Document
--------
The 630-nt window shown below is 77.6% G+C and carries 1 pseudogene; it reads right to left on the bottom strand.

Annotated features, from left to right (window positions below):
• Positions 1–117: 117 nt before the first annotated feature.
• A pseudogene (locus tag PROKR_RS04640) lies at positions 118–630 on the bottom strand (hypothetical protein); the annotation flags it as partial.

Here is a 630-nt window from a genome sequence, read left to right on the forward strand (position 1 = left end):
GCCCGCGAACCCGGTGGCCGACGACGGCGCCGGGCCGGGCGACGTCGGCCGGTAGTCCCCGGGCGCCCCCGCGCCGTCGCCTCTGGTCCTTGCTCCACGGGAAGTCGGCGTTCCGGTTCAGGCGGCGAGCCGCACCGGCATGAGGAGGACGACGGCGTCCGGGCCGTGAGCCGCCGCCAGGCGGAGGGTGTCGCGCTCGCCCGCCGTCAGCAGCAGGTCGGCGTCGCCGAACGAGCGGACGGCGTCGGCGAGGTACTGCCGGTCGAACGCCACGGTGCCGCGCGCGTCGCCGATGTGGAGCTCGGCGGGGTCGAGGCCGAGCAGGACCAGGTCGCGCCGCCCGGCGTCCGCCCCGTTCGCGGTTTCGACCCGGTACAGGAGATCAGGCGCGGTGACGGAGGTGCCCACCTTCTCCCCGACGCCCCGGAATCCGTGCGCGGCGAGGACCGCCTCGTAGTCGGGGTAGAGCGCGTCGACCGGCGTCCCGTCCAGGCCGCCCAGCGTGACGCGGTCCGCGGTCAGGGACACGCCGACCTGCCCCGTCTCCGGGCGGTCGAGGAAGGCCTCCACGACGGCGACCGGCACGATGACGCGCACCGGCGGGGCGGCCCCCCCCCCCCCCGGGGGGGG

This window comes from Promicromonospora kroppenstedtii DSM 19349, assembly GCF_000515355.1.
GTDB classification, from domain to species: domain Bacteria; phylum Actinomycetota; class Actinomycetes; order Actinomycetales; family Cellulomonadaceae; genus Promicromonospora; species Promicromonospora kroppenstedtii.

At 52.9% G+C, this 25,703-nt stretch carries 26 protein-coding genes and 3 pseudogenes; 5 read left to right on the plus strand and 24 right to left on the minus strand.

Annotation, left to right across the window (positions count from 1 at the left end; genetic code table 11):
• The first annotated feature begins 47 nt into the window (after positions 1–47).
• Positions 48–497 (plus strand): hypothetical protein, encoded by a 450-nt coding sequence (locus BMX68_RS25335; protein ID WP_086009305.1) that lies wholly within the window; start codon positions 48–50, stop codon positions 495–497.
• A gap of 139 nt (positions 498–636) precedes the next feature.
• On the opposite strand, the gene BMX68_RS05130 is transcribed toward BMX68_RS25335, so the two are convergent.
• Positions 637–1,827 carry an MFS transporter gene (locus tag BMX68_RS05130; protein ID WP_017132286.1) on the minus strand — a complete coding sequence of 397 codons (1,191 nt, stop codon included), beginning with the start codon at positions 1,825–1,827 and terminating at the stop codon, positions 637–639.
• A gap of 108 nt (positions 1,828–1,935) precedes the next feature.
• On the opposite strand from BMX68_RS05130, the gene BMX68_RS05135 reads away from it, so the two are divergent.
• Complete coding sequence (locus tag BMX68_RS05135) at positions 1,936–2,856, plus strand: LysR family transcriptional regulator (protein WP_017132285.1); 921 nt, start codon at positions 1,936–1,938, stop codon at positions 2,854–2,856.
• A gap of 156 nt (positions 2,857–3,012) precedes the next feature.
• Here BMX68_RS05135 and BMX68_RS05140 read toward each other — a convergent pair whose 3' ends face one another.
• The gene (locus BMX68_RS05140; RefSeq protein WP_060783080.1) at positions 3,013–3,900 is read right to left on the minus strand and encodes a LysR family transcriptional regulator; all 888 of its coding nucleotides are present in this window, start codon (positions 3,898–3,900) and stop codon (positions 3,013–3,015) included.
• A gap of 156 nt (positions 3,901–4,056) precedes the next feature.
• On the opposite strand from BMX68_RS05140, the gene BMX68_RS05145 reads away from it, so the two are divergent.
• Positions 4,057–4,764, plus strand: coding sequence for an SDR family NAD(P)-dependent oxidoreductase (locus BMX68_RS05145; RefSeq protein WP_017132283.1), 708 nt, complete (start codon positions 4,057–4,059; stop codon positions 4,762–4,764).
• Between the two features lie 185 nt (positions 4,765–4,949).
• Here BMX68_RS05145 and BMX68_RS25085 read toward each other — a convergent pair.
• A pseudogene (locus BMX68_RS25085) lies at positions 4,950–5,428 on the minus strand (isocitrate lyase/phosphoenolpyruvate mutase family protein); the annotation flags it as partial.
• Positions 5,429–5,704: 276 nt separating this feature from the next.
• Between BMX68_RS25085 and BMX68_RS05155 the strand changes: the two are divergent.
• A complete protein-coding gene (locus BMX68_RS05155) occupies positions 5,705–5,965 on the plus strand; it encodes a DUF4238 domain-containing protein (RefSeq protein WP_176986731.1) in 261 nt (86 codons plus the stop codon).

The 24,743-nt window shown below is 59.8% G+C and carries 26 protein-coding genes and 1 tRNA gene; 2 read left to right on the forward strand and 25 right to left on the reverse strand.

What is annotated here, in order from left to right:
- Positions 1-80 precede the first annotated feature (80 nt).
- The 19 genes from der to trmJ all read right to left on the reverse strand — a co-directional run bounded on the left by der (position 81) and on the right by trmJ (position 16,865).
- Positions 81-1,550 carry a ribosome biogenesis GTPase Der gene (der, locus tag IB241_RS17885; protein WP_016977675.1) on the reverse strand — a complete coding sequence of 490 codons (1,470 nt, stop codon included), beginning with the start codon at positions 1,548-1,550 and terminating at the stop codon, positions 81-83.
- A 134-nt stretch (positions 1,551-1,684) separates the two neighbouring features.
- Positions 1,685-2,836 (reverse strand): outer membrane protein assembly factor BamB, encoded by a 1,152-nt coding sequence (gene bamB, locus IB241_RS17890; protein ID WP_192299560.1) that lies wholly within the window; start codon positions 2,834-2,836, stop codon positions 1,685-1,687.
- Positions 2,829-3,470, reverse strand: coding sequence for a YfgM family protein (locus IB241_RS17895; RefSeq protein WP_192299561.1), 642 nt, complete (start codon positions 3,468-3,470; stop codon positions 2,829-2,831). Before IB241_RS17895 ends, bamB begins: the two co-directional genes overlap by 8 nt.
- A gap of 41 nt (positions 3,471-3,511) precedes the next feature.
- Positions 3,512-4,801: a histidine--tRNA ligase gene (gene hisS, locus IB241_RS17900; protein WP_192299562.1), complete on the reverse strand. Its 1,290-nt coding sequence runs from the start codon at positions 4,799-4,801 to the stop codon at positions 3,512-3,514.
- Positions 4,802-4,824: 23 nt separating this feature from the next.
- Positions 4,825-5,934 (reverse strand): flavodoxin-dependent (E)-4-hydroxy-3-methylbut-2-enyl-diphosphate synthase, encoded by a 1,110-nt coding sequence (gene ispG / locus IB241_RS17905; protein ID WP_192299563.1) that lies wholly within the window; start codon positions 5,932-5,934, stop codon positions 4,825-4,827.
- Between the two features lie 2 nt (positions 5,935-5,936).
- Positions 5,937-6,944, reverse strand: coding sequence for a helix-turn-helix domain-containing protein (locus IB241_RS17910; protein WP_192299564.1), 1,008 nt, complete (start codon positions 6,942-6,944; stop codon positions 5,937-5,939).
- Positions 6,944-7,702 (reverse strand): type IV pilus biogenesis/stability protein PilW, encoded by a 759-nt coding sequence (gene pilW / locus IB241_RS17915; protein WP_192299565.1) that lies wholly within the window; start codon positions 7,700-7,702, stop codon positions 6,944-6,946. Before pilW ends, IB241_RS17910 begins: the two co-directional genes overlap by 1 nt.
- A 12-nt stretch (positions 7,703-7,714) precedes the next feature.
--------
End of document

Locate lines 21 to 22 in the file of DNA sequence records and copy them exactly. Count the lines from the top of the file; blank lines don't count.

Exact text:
• The gene (locus BMX68_RS05140; RefSeq protein WP_060783080.1) at positions 3,013–3,900 is read right to left on the minus strand and encodes a LysR family transcriptional regulator; all 888 of its coding nucleotides are present in this window, start codon (positions 3,898–3,900) and stop codon (positions 3,013–3,015) included.
• A gap of 156 nt (positions 3,901–4,056) precedes the next feature.